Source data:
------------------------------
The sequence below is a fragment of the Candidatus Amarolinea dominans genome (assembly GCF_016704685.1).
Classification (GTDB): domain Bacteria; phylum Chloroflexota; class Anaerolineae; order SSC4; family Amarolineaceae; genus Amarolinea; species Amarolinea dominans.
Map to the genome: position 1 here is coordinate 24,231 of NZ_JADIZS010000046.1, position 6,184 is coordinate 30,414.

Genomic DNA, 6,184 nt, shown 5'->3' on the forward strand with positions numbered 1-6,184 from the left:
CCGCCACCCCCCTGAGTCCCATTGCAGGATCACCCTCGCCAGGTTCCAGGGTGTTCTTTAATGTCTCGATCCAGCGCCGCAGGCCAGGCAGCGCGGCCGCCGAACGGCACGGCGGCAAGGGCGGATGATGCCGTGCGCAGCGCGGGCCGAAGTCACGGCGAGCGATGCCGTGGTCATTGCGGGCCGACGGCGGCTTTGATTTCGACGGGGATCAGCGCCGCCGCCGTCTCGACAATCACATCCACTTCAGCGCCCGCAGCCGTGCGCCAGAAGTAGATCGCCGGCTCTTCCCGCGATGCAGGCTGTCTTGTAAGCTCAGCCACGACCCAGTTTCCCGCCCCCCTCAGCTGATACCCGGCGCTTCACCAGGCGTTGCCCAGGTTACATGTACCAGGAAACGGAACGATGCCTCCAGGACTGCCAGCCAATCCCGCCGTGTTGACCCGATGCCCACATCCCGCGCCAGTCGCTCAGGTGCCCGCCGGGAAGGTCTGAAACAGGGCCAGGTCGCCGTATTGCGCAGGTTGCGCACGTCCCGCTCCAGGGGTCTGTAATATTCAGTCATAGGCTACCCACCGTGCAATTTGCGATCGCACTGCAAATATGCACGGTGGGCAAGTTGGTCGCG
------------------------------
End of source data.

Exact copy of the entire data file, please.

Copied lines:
The sequence below is a fragment of the Candidatus Amarolinea dominans genome (assembly GCF_016704685.1).
Classification (GTDB): domain Bacteria; phylum Chloroflexota; class Anaerolineae; order SSC4; family Amarolineaceae; genus Amarolinea; species Amarolinea dominans.
Map to the genome: position 1 here is coordinate 24,231 of NZ_JADIZS010000046.1, position 6,184 is coordinate 30,414.

Genomic DNA, 6,184 nt, shown 5'->3' on the forward strand with positions numbered 1-6,184 from the left:
CCGCCACCCCCCTGAGTCCCATTGCAGGATCACCCTCGCCAGGTTCCAGGGTGTTCTTTAATGTCTCGATCCAGCGCCGCAGGCCAGGCAGCGCGGCCGCCGAACGGCACGGCGGCAAGGGCGGATGATGCCGTGCGCAGCGCGGGCCGAAGTCACGGCGAGCGATGCCGTGGTCATTGCGGGCCGACGGCGGCTTTGATTTCGACGGGGATCAGCGCCGCCGCCGTCTCGACAATCACATCCACTTCAGCGCCCGCAGCCGTGCGCCAGAAGTAGATCGCCGGCTCTTCCCGCGATGCAGGCTGTCTTGTAAGCTCAGCCACGACCCAGTTTCCCGCCCCCCTCAGCTGATACCCGGCGCTTCACCAGGCGTTGCCCAGGTTACATGTACCAGGAAACGGAACGATGCCTCCAGGACTGCCAGCCAATCCCGCCGTGTTGACCCGATGCCCACATCCCGCGCCAGTCGCTCAGGTGCCCGCCGGGAAGGTCTGAAACAGGGCCAGGTCGCCGTATTGCGCAGGTTGCGCACGTCCCGCTCCAGGGGTCTGTAATATTCAGTCATAGGCTACCCACCGTGCAATTTGCGATCGCACTGCAAATATGCACGGTGGGCAAGTTGGTCGCG